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Withdrawing from "Monetary Cocaine" - Rising Rates or False Alarm?
Tuesday, September 17, 2013 6:55 AM

Interest rates have been rising, and the value of credit union bond portfolios has been falling. But people have been talking about the inevitability of higher interest rates for so long that, for many, calling this a trend seems like just another false alarm.

“There are those who believe concerns over increasing interest rates are overblown, that the economy is not strong enough to sustain increases, and that long-term rates are bound to fall again,” said Tim McWilliams, a senior investment officer for Catalyst Corporate FCU and a registered representative for CU Investment Solutions, LLC. “Whether interest rates rise now, in six months or in a year, if a credit union has bought long-term fixed-rate bonds, it is vulnerable to a potential continued rise in interest rates.”

Richard Fisher, president of the Dallas Federal Reserve, has coined a term for the current monetary environment. He has stated that the market is on “monetary cocaine,” alluding to the Fed’s $1 trillion-plus stimulus to the economy – through monthly large-scale asset purchases – over the course of its current quantitative easing program. When asked if he was concerned about the impact of rising bond yields on the economy, Fisher responded that policymakers could not let the markets dictate monetary policy.

“The Federal Reserve has been buying $85 billion a month in longer duration treasuries and mortgage-backed securities. These purchases have kept long-term interest rates at historically low levels, helping to revitalize the housing market and other sectors that rely on housing,” McWilliams said. “The Fed now is on record stating that they are ‘broadly comfortable’ with beginning to taper these purchases.” Many economists believe the Fed will decide to reduce the pace of the bond purchases as early as this month.

“The mere hint of the Fed removing that stimulus has caused the rate on 10-year treasuries to rise from 1.62 percent on May 2 to the current yield of 2.91 percent,” McWilliams said. “Whether the Fed begins to taper in September is anyone’s guess. The Fed has made it clear they want to end quantitative easing; it’s just a matter of how much they will taper and how quickly.”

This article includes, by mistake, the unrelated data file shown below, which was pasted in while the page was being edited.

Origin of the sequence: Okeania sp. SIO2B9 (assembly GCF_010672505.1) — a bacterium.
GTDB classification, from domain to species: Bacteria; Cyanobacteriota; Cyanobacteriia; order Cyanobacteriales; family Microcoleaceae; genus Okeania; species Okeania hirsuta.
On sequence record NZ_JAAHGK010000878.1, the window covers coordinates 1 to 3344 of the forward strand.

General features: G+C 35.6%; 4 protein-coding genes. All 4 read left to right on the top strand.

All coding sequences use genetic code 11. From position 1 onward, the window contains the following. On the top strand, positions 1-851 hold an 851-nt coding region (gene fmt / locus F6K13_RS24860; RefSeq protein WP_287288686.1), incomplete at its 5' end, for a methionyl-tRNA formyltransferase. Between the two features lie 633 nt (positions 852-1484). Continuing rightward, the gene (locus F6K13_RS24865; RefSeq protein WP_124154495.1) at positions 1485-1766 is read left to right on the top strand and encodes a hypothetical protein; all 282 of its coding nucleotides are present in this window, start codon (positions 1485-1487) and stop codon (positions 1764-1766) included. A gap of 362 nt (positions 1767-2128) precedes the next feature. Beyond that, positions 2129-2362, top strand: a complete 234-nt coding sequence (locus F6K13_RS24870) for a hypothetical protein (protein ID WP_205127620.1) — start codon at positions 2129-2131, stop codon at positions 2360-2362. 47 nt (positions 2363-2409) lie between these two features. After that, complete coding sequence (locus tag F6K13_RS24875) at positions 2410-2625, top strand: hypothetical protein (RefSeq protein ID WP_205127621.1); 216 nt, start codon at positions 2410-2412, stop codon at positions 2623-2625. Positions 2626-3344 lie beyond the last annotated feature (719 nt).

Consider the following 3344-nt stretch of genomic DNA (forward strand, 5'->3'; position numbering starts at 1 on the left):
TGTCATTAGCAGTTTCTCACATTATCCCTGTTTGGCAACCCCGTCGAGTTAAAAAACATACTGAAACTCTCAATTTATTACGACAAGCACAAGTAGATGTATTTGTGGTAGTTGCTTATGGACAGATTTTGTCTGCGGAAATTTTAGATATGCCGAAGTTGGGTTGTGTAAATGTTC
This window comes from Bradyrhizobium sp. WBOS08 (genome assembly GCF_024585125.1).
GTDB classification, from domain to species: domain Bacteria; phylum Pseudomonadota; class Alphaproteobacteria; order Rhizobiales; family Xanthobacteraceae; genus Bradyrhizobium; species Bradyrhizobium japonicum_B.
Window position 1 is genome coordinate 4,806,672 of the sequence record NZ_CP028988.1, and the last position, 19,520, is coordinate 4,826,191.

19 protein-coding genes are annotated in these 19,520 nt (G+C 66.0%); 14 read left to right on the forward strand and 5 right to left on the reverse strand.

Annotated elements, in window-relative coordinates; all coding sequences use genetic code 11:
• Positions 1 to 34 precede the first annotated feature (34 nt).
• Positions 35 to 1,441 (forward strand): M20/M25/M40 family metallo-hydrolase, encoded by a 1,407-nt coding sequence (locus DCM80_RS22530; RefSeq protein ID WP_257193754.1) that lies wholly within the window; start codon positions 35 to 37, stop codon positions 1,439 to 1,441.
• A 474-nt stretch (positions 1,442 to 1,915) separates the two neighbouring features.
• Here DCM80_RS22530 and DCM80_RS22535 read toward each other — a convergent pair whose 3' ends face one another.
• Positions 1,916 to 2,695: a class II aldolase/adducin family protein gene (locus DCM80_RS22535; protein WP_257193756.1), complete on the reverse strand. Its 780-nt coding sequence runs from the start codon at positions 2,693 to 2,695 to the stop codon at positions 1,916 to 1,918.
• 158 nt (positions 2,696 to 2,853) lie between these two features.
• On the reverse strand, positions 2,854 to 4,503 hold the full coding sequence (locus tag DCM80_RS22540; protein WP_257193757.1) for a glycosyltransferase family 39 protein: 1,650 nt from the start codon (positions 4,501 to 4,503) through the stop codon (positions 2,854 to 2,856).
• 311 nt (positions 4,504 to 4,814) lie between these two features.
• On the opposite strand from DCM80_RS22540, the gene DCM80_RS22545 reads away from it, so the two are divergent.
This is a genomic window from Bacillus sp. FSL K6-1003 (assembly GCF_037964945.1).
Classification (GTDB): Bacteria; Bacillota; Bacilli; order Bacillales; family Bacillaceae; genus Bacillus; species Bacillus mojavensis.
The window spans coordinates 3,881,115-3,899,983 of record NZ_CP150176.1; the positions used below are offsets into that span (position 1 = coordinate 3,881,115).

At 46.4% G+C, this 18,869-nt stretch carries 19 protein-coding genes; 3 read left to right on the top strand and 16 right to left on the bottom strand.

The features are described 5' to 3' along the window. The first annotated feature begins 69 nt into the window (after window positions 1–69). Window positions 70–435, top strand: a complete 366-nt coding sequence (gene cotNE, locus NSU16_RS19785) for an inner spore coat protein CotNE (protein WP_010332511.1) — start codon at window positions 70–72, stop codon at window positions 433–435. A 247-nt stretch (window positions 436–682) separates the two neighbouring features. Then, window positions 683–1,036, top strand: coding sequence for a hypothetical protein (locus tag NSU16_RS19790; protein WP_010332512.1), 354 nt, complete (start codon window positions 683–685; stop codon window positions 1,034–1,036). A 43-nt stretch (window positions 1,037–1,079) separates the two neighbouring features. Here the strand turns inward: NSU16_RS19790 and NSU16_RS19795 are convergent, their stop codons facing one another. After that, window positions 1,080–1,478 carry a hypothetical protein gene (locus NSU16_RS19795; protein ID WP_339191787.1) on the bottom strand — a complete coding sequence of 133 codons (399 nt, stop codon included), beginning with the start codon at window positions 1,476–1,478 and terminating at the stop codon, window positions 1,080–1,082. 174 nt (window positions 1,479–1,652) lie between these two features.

Borrowing Fisher’s analogy, McWilliams said credit unions are prudent to consider whether the market has become “addicted” to low long-term interest rates. “If so, how bad will the withdrawal symptoms get? And without the Fed buying bonds, where will a free market reset long-term interest rates?” he asked.

McWilliams, with more than 25 years of industry experience, said that analyzing rising rate scenarios in a credit union’s ALM model is the first step in positioning its balance sheet to respond to these withdrawal symptoms. The second step is analyzing the credit union’s investment portfolio to determine if portfolio strategy or individual holdings are putting the credit union at risk.

“Does your credit union have a properly diversified portfolio? Does it have a mixture of both long-term and short-term bonds? Does utilizing a larger portion of adjustable-rate securities to hedge your fixed-rate holdings make sense?” McWilliams asked. “These are questions that credit union senior management needs to be asking now. It’s time to reevaluate your balance sheet and investment portfolio and determine the potential implications.”

For assistance with positioning balance sheets and investment portfolios for a rising interest rate environment, credit unions may contact Catalyst Corporate at contactis@catalystcorp.org or (800) 301-6196.